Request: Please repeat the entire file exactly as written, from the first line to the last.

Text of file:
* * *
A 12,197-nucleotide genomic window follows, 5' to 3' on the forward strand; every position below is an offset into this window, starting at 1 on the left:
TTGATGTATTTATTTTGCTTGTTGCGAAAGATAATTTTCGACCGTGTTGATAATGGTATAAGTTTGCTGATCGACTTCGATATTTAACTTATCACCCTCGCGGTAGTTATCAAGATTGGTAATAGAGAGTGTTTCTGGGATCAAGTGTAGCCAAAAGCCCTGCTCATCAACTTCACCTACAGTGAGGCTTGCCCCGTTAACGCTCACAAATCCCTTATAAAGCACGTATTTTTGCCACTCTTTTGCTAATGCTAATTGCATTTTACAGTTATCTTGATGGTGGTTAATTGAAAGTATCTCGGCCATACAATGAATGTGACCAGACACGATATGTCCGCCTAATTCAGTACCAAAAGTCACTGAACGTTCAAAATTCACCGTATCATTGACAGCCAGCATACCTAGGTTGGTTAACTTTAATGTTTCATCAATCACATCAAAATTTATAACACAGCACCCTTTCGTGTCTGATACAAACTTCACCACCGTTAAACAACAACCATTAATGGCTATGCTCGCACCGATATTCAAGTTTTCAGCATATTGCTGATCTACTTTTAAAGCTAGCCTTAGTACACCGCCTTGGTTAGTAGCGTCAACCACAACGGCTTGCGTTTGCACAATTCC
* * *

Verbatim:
A 12,197-nucleotide genomic window follows, 5' to 3' on the forward strand; every position below is an offset into this window, starting at 1 on the left:
TTGATGTATTTATTTTGCTTGTTGCGAAAGATAATTTTCGACCGTGTTGATAATGGTATAAGTTTGCTGATCGACTTCGATATTTAACTTATCACCCTCGCGGTAGTTATCAAGATTGGTAATAGAGAGTGTTTCTGGGATCAAGTGTAGCCAAAAGCCCTGCTCATCAACTTCACCTACAGTGAGGCTTGCCCCGTTAACGCTCACAAATCCCTTATAAAGCACGTATTTTTGCCACTCTTTTGCTAATGCTAATTGCATTTTACAGTTATCTTGATGGTGGTTAATTGAAAGTATCTCGGCCATACAATGAATGTGACCAGACACGATATGTCCGCCTAATTCAGTACCAAAAGTCACTGAACGTTCAAAATTCACCGTATCATTGACAGCCAGCATACCTAGGTTGGTTAACTTTAATGTTTCATCAATCACATCAAAATTTATAACACAGCACCCTTTCGTGTCTGATACAAACTTCACCACCGTTAAACAACAACCATTAATGGCTATGCTCGCACCGATATTCAAGTTTTCAGCATATTGCTGATCTACTTTTAAAGCTAGCCTTAGTACACCGCCTTGGTTAGTAGCGTCAACCACAACGGCTTGCGTTTGCACAATTCC